Similarly, on the source element here we don’t want to allow for in a inner content and once again we want to allow the user to change the source set and that’s all we want them to be able to change so, updating that going back to our about page here what we can do with this paragraph We can now duplicate that and then add in that text that I copied earlier so let’s start from scratch here and let’s recreate news um Neil’s profile here so of course I’m just gonna drag that onto the page it’s going to start out with all the original information that we defined in the component but of course now we can then go down here and get the text we’re changing this one and hide that paste in his text here and show that back up there.
So, you might find it a bit clunky that clicking on an element and changing the text now what is the kind of a better thing to do is clicking on the component and clicking on the properties inspector here and down here you can see all of the editable attributes of that component has and then you can change them directly in here it’s a kind of cleaner way to do things than kind of clicking them and editing them.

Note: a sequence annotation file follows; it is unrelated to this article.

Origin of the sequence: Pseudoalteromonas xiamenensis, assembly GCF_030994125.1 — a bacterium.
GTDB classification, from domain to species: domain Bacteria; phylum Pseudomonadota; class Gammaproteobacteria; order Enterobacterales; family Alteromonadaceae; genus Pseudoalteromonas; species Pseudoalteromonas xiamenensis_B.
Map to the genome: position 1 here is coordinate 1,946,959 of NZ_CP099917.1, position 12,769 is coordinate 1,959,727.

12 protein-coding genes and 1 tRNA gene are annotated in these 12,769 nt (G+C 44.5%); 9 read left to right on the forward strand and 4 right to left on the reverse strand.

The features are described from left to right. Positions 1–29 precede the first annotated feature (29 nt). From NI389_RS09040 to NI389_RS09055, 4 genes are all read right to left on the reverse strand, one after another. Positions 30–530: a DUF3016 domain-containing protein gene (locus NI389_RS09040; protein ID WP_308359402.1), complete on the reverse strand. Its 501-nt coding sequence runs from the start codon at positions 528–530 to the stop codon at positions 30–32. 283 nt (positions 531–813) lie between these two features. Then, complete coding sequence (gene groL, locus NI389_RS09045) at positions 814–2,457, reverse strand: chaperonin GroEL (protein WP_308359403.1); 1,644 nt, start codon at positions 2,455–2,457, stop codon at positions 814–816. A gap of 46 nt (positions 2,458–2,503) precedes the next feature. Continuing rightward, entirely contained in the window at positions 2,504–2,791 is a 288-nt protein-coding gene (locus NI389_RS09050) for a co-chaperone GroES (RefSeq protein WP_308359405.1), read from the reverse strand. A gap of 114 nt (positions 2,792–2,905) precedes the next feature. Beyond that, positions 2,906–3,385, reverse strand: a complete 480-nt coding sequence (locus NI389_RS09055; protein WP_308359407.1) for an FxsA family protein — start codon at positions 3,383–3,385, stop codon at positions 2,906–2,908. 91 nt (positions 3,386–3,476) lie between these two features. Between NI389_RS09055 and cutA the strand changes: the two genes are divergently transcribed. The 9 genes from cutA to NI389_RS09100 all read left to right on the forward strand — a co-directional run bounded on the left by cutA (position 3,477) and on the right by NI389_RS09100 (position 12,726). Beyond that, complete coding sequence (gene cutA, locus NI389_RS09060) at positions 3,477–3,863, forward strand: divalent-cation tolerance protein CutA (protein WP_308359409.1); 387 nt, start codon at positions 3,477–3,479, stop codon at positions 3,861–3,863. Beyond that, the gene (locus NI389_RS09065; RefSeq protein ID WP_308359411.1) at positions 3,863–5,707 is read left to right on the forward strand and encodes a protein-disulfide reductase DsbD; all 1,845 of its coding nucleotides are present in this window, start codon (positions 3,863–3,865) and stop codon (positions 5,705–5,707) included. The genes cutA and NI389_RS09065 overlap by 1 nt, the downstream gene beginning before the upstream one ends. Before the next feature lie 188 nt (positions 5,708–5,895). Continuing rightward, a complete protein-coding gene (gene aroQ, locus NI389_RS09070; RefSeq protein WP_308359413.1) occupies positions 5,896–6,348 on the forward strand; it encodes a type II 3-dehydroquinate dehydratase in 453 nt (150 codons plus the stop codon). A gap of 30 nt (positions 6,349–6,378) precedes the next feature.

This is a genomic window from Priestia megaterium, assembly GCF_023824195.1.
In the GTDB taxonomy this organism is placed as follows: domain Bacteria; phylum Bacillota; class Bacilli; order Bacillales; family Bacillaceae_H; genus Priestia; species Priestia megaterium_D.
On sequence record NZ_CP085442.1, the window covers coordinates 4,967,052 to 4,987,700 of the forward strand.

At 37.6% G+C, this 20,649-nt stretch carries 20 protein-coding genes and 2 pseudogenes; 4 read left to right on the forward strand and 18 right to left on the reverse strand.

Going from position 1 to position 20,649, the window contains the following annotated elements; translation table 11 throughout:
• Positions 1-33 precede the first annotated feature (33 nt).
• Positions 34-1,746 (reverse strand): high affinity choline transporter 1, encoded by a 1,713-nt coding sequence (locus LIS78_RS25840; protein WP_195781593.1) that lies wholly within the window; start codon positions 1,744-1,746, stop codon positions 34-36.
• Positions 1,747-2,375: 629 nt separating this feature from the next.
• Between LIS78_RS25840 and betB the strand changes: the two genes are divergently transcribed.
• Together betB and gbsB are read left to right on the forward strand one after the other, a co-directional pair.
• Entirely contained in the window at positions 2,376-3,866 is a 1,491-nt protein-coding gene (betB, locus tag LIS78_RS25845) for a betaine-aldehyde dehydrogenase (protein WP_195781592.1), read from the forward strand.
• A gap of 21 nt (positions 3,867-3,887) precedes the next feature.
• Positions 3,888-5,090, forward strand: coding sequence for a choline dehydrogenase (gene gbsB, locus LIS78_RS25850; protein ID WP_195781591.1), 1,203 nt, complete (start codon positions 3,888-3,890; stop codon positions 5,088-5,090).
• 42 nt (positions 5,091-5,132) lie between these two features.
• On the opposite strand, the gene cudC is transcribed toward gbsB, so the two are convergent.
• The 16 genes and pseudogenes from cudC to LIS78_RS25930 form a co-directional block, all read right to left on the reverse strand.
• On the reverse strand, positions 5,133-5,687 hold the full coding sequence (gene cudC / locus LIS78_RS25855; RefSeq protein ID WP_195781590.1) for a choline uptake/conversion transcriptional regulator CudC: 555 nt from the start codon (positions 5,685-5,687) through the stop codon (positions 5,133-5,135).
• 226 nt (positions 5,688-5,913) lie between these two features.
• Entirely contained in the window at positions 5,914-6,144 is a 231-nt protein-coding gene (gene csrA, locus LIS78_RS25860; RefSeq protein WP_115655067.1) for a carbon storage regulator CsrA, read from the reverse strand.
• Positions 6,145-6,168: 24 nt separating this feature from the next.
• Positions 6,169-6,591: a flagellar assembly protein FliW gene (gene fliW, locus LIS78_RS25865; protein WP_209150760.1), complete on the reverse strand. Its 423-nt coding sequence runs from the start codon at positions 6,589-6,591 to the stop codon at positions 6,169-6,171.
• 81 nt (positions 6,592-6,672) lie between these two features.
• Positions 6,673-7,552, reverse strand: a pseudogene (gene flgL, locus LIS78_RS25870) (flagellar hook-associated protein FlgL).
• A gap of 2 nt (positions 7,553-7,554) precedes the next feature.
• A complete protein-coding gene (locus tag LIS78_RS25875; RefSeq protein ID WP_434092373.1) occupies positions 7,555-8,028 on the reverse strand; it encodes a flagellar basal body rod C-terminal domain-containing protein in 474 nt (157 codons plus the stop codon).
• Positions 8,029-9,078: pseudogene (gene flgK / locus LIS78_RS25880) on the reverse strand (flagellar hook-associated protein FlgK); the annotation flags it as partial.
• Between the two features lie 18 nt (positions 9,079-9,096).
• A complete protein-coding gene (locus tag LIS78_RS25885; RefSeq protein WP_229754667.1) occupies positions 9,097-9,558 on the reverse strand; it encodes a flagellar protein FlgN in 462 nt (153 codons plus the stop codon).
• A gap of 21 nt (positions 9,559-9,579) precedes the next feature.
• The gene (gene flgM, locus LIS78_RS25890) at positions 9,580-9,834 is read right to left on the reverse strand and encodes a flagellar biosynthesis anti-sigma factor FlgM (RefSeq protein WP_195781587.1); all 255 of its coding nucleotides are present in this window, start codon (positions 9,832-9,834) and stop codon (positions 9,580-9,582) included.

You can also obviously when it’s an image you can update that image just there you can upload it so we do that now, foreign but in this instance because it’s kind of it registers it more of a text field we’re going to have to do this a bit more kind of manually. So, let’s just do that you see that updated and then the source set here as well needs to be manually updated but obviously the narrower you go the narrower this will be so it can it will only show us what elements or sorry what editable properties are able to be edited.
So, you might find that a little bit cleaner than kind of clicking around and whatever so now that we recreated that and made that into a component…can delete that and then we have two instances of our brand new component and I can just do this now for every single new person that joins you can add them and make my life a hell of a lot easier.
So, I hope that covers everything when it comes to components within Pinegrow if you have seen something in Webflow that I’ve not covered do ask a question down in the comments or check me out on the discord I’ll leave a link to that below in the description I hope you liked this episode if you did well of course give it a thumbs up do subscribe if you want to hear more about how I’m helping you transition from Webflow to Pinegrow and I think that’s kind of everything so happy building the future of the web.